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Subtotal laparoscopic cholecystectomy for Mirizzi syndrome type IA
This video shows a case of Mirizzi syndrome type IA (according to the classification of Csendes and Nagakava). This 36-year-old female patient was admitted for an elective laparoscopic cholecystectomy due to a chronic calculous cholecystitis. Preoperative examination did not reveal any peculiarities. Patient set-up and trocar placement were conventional and unremarkable. During the operation, anatomical abnormalities of Calot’s triangle were observed -- namely common bile duct and other elements of the neck of gallbladder were not differentiated. The common bile duct was firstly adopted as the cystic duct, giving the impression that it falls into the gallbladder. In addition, it was impossible to visualize the proximal part of the common bile duct. After several long attempts at dissection, the cystic duct failed to show. We then opened the lumen of the gallbladder accidentally, which revealed the inner opening of the cystic duct. We used it as a landmark to dissect the stump of the cystic duct. Three Endoclips were applied onto the stump of the duct. The free wall of the gallbladder was excised. The remaining mucosa of the gallbladder was carefully coagulated.
In relation to such changes, the diagnosis of chronic calculous cholecystitis, Mirizzi syndrome type IA was established.
A Sazhin, S Mosin
Surgical intervention
5 years ago
4786 views
128 likes
0 comments
14:44
Subtotal laparoscopic cholecystectomy for Mirizzi syndrome type IA
This video shows a case of Mirizzi syndrome type IA (according to the classification of Csendes and Nagakava). This 36-year-old female patient was admitted for an elective laparoscopic cholecystectomy due to a chronic calculous cholecystitis. Preoperative examination did not reveal any peculiarities. Patient set-up and trocar placement were conventional and unremarkable. During the operation, anatomical abnormalities of Calot’s triangle were observed -- namely common bile duct and other elements of the neck of gallbladder were not differentiated. The common bile duct was firstly adopted as the cystic duct, giving the impression that it falls into the gallbladder. In addition, it was impossible to visualize the proximal part of the common bile duct. After several long attempts at dissection, the cystic duct failed to show. We then opened the lumen of the gallbladder accidentally, which revealed the inner opening of the cystic duct. We used it as a landmark to dissect the stump of the cystic duct. Three Endoclips were applied onto the stump of the duct. The free wall of the gallbladder was excised. The remaining mucosa of the gallbladder was carefully coagulated.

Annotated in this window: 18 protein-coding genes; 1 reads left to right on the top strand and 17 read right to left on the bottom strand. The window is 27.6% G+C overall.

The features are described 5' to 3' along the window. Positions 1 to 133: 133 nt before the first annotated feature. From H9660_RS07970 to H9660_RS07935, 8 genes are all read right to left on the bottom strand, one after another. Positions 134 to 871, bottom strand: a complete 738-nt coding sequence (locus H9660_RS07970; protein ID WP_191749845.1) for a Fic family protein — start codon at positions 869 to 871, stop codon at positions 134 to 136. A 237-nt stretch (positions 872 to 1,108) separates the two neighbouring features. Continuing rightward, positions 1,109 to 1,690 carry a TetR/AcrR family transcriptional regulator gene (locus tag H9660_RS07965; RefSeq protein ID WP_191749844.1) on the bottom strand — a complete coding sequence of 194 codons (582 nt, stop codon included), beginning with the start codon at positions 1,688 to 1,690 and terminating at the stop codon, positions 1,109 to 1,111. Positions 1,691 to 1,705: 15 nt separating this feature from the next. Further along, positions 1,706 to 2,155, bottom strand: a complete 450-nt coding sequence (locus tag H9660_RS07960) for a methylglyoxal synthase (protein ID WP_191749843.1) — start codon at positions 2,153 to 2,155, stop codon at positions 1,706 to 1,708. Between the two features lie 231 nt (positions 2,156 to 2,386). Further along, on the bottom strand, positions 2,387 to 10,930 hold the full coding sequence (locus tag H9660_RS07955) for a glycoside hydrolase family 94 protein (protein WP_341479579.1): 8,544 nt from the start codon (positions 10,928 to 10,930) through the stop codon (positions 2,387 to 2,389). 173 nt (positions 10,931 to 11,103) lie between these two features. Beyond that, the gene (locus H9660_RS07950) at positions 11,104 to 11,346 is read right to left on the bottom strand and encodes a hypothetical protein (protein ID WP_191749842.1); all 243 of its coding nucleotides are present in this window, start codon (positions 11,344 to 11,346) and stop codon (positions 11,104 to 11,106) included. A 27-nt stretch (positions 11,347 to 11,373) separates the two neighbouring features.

In relation to such changes, the diagnosis of chronic calculous cholecystitis, Mirizzi syndrome type IA was established.
Laparoscopic management of a type III Mirizzi syndrome: cholecystectomy with flag technique and ideal suture of a cholecystobiliary fistula
In this video, authors demonstrate the laparoscopic management of a Mirizzi syndrome. Due to a cholecystocholedochal fistula and to a difficult dissection of Calot’s triangle, authors decided to modify the dissection technique by performing a primary freeing of the gallblader as described by Jean Mouiel. In order to prevent any further biliary damage, a subtotal cholecystectomy is also achieved by means of an EndoGia™ linear stapler. Cholecystobiliary fistula is repaired using an absorbable running suture protected by an internal choledochal drain placed thanks to preoperative endoscopic catheterization.
HA Mercoli, L Marx, J Leroy, P Pessaux, J Marescaux
Surgical intervention
5 years ago
5977 views
175 likes
0 comments
07:11
Laparoscopic management of a type III Mirizzi syndrome: cholecystectomy with flag technique and ideal suture of a cholecystobiliary fistula
In this video, authors demonstrate the laparoscopic management of a Mirizzi syndrome. Due to a cholecystocholedochal fistula and to a difficult dissection of Calot’s triangle, authors decided to modify the dissection technique by performing a primary freeing of the gallblader as described by Jean Mouiel. In order to prevent any further biliary damage, a subtotal cholecystectomy is also achieved by means of an EndoGia™ linear stapler. Cholecystobiliary fistula is repaired using an absorbable running suture protected by an internal choledochal drain placed thanks to preoperative endoscopic catheterization.